Smooth Operator: Telephones in Film

By Meaghan Walsh Gerard

Someday, and probably soon, film scenes with telephones will feel like a strange sci-fi. But there was a time when landlines and handsets were cutting edge technology and phone booths were a staple of modern life. The ability to speak to someone across miles seemed like magic when it debuted. Soon, every household had the device wired into their walls.

Whether calling over a long distance or a couple of blocks, every handset had its own code. Before dials, users needed help from an operator who would literally connect the ends of wires via a switchboard. Phone numbers were combinations of words (an exchange) and numbers, like Pennsylvania 6-5000, Murray 5-9975, or Butterfield 8. Swanky.

There were also party lines, common in rural areas. These communication loops serviced multiple households, meaning one could pick up the phone and hear other people already having a conversation. It was common to eavesdrop as well as share important information with neighbors.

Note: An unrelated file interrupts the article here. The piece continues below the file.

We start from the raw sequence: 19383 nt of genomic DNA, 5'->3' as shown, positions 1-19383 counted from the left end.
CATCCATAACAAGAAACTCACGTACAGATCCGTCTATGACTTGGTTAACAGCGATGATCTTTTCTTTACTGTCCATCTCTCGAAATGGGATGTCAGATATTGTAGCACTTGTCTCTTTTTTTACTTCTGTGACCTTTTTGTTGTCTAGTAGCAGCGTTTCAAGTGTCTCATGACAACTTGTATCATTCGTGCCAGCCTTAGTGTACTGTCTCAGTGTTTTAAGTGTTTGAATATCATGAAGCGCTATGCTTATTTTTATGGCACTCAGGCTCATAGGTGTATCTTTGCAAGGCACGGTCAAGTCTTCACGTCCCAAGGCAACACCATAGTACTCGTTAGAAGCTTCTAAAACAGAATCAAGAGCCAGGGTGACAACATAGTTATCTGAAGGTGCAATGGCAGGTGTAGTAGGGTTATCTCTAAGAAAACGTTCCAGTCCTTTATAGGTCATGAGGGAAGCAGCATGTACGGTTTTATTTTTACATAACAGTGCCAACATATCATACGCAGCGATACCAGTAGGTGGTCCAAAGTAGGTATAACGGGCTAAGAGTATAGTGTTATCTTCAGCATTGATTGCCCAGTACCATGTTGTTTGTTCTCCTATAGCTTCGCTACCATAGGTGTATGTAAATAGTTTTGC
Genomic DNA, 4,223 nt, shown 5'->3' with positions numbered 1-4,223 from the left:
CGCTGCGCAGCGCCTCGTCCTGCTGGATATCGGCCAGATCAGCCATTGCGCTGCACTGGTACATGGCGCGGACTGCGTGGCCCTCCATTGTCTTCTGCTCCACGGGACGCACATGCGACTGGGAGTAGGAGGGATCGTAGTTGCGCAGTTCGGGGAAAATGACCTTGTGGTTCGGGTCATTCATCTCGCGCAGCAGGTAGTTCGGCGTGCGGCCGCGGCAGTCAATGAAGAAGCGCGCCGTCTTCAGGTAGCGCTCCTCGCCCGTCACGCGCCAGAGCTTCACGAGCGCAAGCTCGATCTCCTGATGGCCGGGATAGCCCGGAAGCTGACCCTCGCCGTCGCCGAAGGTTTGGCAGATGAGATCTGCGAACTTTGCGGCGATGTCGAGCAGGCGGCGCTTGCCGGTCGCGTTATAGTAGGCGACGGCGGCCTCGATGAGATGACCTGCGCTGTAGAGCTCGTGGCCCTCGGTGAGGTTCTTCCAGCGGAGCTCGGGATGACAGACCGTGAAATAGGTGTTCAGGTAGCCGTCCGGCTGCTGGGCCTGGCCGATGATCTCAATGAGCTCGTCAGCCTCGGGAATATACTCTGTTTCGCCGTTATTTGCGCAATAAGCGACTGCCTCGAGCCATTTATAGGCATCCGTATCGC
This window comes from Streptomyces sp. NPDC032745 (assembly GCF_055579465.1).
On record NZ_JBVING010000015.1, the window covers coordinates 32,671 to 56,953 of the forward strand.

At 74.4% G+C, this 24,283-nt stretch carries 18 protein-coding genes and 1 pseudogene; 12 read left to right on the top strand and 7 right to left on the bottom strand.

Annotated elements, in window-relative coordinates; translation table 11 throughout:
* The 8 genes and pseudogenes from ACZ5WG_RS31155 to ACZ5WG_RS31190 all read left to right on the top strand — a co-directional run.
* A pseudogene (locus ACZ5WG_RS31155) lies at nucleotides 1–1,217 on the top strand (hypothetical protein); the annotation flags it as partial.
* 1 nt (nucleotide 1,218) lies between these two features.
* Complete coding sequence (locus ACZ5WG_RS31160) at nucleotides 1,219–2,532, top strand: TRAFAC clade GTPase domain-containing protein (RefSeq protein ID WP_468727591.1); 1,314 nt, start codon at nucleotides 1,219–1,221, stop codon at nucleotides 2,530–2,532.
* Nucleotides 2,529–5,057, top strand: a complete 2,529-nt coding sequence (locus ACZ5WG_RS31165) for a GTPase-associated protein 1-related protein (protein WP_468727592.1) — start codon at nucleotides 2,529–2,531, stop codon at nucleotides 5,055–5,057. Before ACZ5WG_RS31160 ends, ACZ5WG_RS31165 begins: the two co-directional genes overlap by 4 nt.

Phones indicated someone was calling by literally ringing a bell. The term “ringing off the hook” referred to a phone ringing so much that it rattled the handset loose. There was also a time when one got a ‘busy signal’ if the number you were trying to call was in use. There was no call waiting, or getting an answering machine.

Now, phones are wireless, and do much more than make calls but these films make telephones an integral part of the plot. The scenes are ones that will never be made again because the cultural use of phones and communication has changed so much.

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